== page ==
The exploding market of cryptocurrency has been a hot conversation topic for the past few months. One could hardly attend a holiday gathering without a relative asking for the definition of “the blockchain,” or a friend cursing about not buying bitcoin when they first read about it, and Seattle U’s campus in no different.
Eliette Clausen, a psychology major, found out about bitcoin at Seattle U, but in a different capacity than most of those investing now. She heard that it was the currency used to buy fake IDs and other products on “the dark web” and had done a little research before the opportunity to invest appeared. In 2016, her cousin became ill and she would keep him company as they played around with online investing to pass the time and they decided to invest in bitcoin.
Although her returns have been good, she would not recommend investing now. “Bitcoin doesn’t have an ‘actual value’ like investments in the pharmaceutical industry or in tech. The initial ingenuity of the idea is what propels the excitement about investing in it and driving up the price, even though there is little payoff in other realms, like a minimal societal contribution. It’s like the exclusivity of high fashion or brand name shoes drives up the price and yet there’s little measured benefit for pretty much everyone.”
Unlike Clausen, MJOR Jackson Karlenzig started investing in cryptocurrency more recently. “The value seemed to be growing at an almost exponential rate and the potential rewards seemed very worth it. I invested in ethereum [an alternate cryptocurrency] after bitcoin reached its highest price point at 20k and began to decline after. I invested very late in the game, which was not ideal for short term returns, but I’m going to stay invested, which I hope will pan out in the long run.”
International Business and Finance major Quinton Peppin is more pessimistic. “Currently, cryptocurrency is being used as a speculative item. It wasn’t designed for speculative trading, and we won’t likely see large returns on it until you are able to buy a house with bitcoin.”
“I would never buy any of it until it could become more tangible, when its worth is tied to something and it is universally accepted.” With that said, Peppin did acknowledge that many financial institutions like JPMorgan Chase & Co, who initially were skeptical of cryptocurrency, have started to do deeper analysis and have spoken about opening departments devoted to cryptocurrency trading.
As far as practical usage for cryptocurrency, a Seattle-area man bought a home in Tukwila with a bitcoin-like currency earlier this year, though the buyer wouldn’t accept it directly, and a complicated mortgage process followed. Industries like real estate will be slow to start accepting bitcoin directly, but companies like Microsoft and even Subway have begun to accept purchases using bitcoin.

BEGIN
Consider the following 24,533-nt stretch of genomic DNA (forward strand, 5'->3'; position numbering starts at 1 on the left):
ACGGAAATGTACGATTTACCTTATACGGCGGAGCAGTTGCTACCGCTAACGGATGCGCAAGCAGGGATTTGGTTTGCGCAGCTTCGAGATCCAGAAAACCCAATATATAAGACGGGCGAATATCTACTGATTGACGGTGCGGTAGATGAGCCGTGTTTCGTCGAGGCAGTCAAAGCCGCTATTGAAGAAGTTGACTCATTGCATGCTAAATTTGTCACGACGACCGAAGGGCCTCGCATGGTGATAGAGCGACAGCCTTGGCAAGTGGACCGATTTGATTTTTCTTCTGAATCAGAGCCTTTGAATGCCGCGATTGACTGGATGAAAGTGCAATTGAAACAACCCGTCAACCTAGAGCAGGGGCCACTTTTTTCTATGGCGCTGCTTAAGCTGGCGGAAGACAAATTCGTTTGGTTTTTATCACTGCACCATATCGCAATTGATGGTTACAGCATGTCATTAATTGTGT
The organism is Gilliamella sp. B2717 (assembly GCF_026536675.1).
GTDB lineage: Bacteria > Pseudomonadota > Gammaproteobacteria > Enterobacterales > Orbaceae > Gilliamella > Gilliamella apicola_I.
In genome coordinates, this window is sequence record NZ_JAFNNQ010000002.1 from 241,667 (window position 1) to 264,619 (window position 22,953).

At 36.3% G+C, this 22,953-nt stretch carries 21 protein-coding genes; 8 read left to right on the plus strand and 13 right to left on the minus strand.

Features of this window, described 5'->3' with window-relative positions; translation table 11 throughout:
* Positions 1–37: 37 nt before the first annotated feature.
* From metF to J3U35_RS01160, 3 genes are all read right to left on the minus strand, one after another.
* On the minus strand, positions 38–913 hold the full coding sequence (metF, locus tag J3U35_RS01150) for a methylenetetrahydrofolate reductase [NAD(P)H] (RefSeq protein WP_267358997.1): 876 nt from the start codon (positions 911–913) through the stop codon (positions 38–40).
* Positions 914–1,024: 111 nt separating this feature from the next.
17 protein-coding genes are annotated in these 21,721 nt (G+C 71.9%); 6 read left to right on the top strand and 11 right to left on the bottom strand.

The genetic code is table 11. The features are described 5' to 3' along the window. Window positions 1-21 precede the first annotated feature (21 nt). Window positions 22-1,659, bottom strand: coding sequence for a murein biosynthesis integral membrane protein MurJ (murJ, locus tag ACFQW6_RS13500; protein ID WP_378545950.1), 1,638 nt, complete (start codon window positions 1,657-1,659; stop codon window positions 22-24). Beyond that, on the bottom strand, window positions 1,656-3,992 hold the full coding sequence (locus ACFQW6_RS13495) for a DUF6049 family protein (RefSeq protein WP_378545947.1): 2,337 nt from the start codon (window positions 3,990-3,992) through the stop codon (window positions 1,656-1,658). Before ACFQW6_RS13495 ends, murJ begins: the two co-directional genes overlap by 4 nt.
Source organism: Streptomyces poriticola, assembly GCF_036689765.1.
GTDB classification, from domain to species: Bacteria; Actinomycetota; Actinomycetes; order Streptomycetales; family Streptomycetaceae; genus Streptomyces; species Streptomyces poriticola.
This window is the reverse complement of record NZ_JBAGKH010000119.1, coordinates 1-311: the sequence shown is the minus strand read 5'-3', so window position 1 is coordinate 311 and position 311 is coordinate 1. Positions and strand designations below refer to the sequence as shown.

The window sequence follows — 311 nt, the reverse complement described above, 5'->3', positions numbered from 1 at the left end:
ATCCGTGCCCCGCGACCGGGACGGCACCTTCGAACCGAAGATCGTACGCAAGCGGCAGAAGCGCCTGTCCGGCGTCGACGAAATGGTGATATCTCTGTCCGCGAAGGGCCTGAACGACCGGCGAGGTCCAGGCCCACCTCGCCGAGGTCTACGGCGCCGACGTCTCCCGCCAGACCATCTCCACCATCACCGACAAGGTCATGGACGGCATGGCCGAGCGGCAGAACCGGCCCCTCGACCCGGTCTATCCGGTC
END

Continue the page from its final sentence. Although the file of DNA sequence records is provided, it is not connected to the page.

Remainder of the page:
Computer science major Drew Torres, like many college students, did not buy bitcoin because he isn’t currently in a situation where he can invest a significant amount of money into such a volatile market. “From what I’ve seen bitcoin is just something that people decide to buy, they don’t think about using it as currency. I don’t think there’s merit to it as a currency because it’s unregulated, and that’s what people really like about it, so as far as individual use, it won’t get the traction of a more fluid currency like the U.S. dollar.”
Torres brought up another concern about cryptocurrency that rarely gets touched on in the conversation: environmental effect. Unlike cash, bitcoins can’t simply be printed and then spent. To create one, a computer must access the bitcoin network and solve a mathematical problem in a process known as “mining.” Every math problem is more complex than the last therefore the energy it takes to answer them increases exponentially with time. According to Digiconomist, at the time of writing this article, bitcoin was consuming as much electricity as New Zealand. Due the high electricity bills that come with mining, much of it is done in places like China where coal generators keep the cost low, but is especially harmful to the atmosphere.
Another place where electricity costs are low? Dorm rooms. Mining bitcoin has become a pastime of college students who receive portions of the cryptocurrency for every transaction they can foster; all while the school picks up the bill. I spoke to a student who asked to remain anonymous about the mining.
“I starting mining ethereum my second year at Seattle U while I was still in the residence halls. It was still pretty early on so there wasn’t much written on the environmental impact and I wasn’t thinking about the utility cost, I just wanted a way to make some money on the side.”
The student already had a graphics card that met the requirements for mining and simply read instructions on Reddit and earned over a couple hundred dollars before calling it quits due to his computer slowing down.
The future of cryptocurrency is unclear; however, as solid denizens of the tech age, every Seattle U student sees potential in a digital currency, but whether its value is in investment or practical use remains to be seen.
Quinn Ferrar may be reached at